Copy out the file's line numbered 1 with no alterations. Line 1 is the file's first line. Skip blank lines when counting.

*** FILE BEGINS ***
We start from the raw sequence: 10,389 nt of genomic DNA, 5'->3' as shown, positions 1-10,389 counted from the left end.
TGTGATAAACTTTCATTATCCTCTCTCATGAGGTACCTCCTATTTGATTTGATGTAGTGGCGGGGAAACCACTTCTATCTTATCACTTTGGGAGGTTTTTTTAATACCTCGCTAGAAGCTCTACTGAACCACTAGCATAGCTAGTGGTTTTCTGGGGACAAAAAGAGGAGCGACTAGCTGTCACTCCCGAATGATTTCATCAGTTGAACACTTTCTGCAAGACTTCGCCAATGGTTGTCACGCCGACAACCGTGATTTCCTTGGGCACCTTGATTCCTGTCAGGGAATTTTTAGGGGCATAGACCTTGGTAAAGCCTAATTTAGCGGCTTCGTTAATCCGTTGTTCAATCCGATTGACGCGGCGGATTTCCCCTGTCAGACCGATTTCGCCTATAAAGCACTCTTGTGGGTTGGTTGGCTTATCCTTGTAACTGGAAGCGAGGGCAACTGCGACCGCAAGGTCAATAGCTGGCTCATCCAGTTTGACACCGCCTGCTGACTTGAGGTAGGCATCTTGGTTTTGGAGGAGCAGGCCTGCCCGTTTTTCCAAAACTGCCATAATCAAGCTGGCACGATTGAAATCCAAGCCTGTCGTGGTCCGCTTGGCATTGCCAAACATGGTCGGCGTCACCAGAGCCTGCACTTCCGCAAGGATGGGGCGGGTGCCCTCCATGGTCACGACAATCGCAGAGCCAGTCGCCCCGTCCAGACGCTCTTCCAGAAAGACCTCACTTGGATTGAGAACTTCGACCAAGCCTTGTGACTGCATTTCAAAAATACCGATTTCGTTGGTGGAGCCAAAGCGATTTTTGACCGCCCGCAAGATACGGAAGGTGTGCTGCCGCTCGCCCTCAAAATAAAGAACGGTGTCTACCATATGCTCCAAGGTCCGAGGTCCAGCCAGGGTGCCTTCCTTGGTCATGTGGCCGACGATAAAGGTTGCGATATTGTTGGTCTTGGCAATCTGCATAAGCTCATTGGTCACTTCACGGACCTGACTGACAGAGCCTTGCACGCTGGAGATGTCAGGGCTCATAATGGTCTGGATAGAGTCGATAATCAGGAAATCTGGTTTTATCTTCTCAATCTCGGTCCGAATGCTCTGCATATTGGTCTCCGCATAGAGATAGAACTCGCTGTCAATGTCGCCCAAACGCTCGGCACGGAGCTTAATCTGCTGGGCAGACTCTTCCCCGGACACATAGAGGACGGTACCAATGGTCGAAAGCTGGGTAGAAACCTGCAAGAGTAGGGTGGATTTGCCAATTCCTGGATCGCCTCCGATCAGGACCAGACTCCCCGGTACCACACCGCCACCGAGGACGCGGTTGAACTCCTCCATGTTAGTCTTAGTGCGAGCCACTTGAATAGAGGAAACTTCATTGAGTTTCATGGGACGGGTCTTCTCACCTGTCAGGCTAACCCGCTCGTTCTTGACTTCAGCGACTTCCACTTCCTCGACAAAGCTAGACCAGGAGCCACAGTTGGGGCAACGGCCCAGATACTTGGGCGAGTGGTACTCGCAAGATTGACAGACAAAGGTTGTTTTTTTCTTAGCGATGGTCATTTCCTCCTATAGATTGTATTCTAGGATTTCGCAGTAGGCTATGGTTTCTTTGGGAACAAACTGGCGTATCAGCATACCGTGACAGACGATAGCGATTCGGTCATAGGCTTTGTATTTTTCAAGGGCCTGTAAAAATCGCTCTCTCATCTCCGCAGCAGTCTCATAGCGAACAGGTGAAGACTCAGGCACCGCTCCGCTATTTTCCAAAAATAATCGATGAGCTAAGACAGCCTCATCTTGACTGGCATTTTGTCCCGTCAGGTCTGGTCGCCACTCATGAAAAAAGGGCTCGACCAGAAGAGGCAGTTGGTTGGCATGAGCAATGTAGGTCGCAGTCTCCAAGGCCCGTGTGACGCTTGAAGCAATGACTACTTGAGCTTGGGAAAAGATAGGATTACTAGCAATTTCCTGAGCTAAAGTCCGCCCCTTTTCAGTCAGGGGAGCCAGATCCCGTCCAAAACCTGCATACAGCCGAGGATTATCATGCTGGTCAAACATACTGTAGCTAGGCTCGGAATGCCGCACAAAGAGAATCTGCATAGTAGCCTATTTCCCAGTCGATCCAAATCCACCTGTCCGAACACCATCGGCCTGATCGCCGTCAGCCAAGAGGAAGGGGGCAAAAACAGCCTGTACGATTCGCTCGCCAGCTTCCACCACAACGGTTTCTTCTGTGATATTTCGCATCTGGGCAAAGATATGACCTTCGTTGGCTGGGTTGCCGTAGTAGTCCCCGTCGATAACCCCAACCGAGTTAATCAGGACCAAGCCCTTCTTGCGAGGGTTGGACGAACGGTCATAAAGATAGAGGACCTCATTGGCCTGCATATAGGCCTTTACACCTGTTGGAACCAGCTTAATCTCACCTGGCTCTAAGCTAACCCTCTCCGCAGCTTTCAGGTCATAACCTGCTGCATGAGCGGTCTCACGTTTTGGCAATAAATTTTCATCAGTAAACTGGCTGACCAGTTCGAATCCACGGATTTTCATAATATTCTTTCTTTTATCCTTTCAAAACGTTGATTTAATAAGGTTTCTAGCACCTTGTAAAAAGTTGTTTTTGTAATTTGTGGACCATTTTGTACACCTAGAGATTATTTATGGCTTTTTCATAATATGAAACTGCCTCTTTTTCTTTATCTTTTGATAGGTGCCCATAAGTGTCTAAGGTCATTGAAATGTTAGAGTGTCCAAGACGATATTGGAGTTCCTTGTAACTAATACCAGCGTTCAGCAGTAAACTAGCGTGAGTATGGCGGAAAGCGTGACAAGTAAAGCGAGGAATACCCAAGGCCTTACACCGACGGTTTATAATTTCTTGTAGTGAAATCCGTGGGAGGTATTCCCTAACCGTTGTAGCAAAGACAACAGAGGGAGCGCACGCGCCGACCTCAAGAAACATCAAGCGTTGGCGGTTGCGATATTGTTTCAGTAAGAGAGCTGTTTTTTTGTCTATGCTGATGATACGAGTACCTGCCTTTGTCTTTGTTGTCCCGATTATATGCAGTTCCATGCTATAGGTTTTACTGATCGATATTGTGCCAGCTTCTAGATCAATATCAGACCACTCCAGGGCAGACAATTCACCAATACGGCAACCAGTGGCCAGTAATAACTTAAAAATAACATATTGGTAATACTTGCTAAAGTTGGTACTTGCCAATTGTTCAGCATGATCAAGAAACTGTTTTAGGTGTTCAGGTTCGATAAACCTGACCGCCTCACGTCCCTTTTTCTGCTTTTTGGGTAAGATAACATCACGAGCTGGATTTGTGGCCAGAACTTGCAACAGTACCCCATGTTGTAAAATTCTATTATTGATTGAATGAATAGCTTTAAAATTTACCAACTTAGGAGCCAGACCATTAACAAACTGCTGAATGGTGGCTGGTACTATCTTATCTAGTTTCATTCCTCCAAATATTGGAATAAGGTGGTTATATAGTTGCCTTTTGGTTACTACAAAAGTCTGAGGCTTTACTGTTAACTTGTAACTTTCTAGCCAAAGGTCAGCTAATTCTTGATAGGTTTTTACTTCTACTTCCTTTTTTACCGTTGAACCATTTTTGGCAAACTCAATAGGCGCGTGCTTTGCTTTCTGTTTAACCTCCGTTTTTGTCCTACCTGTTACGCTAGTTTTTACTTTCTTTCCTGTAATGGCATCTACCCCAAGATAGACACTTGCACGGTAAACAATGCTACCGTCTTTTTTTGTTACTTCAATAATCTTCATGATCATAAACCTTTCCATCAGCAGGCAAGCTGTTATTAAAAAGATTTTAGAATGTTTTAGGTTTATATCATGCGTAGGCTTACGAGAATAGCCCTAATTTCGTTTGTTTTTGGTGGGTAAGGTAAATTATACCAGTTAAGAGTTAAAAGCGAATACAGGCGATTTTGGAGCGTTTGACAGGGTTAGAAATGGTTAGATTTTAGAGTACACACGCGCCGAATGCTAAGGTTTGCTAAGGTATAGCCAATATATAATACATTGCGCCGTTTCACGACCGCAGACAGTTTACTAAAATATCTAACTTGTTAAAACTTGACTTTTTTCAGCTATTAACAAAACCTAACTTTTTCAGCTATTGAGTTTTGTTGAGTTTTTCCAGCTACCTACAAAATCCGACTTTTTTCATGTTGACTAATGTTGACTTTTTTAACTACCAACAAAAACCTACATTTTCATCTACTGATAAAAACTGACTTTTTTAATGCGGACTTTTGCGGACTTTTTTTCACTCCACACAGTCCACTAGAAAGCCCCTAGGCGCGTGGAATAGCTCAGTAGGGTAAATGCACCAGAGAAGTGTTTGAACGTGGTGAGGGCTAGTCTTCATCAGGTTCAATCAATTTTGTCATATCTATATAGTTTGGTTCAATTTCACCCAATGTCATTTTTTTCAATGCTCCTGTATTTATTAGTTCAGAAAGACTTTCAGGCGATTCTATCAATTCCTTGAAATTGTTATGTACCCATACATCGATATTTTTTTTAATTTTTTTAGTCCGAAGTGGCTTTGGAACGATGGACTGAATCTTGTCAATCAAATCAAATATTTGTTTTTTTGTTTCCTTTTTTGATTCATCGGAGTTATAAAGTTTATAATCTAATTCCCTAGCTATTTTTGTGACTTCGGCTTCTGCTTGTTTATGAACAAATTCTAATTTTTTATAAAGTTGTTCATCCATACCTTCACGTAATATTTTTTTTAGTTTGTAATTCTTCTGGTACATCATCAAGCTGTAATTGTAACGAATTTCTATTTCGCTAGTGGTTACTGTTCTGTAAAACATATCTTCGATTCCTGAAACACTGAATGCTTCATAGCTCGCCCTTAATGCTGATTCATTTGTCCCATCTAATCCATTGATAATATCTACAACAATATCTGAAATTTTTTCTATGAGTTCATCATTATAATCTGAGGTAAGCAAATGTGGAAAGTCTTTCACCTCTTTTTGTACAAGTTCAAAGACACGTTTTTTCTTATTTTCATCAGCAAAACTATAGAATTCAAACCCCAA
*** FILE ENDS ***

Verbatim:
We start from the raw sequence: 10,389 nt of genomic DNA, 5'->3' as shown, positions 1-10,389 counted from the left end.